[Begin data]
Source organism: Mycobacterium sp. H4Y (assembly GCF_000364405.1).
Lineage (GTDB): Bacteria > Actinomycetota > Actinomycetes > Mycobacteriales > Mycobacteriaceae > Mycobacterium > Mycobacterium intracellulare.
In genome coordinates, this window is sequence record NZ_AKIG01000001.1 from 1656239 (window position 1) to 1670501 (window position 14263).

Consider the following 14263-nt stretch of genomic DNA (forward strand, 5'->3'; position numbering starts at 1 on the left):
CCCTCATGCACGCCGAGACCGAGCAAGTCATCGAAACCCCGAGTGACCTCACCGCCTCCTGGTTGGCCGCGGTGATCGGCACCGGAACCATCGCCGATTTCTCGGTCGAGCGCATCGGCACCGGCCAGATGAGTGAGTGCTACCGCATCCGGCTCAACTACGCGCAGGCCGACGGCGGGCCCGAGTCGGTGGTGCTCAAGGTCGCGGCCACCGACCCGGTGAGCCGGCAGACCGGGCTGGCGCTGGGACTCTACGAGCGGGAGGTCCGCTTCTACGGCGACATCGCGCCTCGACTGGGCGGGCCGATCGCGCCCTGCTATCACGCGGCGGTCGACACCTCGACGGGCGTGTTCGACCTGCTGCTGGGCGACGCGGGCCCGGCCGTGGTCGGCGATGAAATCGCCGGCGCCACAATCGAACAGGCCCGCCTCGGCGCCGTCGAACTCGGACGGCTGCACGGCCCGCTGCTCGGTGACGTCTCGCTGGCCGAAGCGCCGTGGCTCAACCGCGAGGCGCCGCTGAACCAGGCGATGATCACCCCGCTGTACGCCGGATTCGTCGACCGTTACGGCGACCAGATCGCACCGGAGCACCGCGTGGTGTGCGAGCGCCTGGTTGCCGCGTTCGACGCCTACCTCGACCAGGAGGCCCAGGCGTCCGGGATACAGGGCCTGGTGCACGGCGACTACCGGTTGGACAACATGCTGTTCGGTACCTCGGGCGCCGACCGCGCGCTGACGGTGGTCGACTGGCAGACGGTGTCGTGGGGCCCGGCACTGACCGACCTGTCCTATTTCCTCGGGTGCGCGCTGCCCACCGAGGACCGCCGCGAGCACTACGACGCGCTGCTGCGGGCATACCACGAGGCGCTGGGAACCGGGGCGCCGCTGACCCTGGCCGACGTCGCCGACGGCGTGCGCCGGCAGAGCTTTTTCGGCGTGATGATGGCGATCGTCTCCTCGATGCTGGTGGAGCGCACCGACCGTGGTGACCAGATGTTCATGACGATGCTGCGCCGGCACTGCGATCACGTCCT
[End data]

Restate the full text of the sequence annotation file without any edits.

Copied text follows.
Source organism: Mycobacterium sp. H4Y (assembly GCF_000364405.1).
Lineage (GTDB): Bacteria > Actinomycetota > Actinomycetes > Mycobacteriales > Mycobacteriaceae > Mycobacterium > Mycobacterium intracellulare.
In genome coordinates, this window is sequence record NZ_AKIG01000001.1 from 1656239 (window position 1) to 1670501 (window position 14263).

Consider the following 14263-nt stretch of genomic DNA (forward strand, 5'->3'; position numbering starts at 1 on the left):
CCCTCATGCACGCCGAGACCGAGCAAGTCATCGAAACCCCGAGTGACCTCACCGCCTCCTGGTTGGCCGCGGTGATCGGCACCGGAACCATCGCCGATTTCTCGGTCGAGCGCATCGGCACCGGCCAGATGAGTGAGTGCTACCGCATCCGGCTCAACTACGCGCAGGCCGACGGCGGGCCCGAGTCGGTGGTGCTCAAGGTCGCGGCCACCGACCCGGTGAGCCGGCAGACCGGGCTGGCGCTGGGACTCTACGAGCGGGAGGTCCGCTTCTACGGCGACATCGCGCCTCGACTGGGCGGGCCGATCGCGCCCTGCTATCACGCGGCGGTCGACACCTCGACGGGCGTGTTCGACCTGCTGCTGGGCGACGCGGGCCCGGCCGTGGTCGGCGATGAAATCGCCGGCGCCACAATCGAACAGGCCCGCCTCGGCGCCGTCGAACTCGGACGGCTGCACGGCCCGCTGCTCGGTGACGTCTCGCTGGCCGAAGCGCCGTGGCTCAACCGCGAGGCGCCGCTGAACCAGGCGATGATCACCCCGCTGTACGCCGGATTCGTCGACCGTTACGGCGACCAGATCGCACCGGAGCACCGCGTGGTGTGCGAGCGCCTGGTTGCCGCGTTCGACGCCTACCTCGACCAGGAGGCCCAGGCGTCCGGGATACAGGGCCTGGTGCACGGCGACTACCGGTTGGACAACATGCTGTTCGGTACCTCGGGCGCCGACCGCGCGCTGACGGTGGTCGACTGGCAGACGGTGTCGTGGGGCCCGGCACTGACCGACCTGTCCTATTTCCTCGGGTGCGCGCTGCCCACCGAGGACCGCCGCGAGCACTACGACGCGCTGCTGCGGGCATACCACGAGGCGCTGGGAACCGGGGCGCCGCTGACCCTGGCCGACGTCGCCGACGGCGTGCGCCGGCAGAGCTTTTTCGGCGTGATGATGGCGATCGTCTCCTCGATGCTGGTGGAGCGCACCGACCGTGGTGACCAGATGTTCATGACGATGCTGCGCCGGCACTGCGATCACGTCCT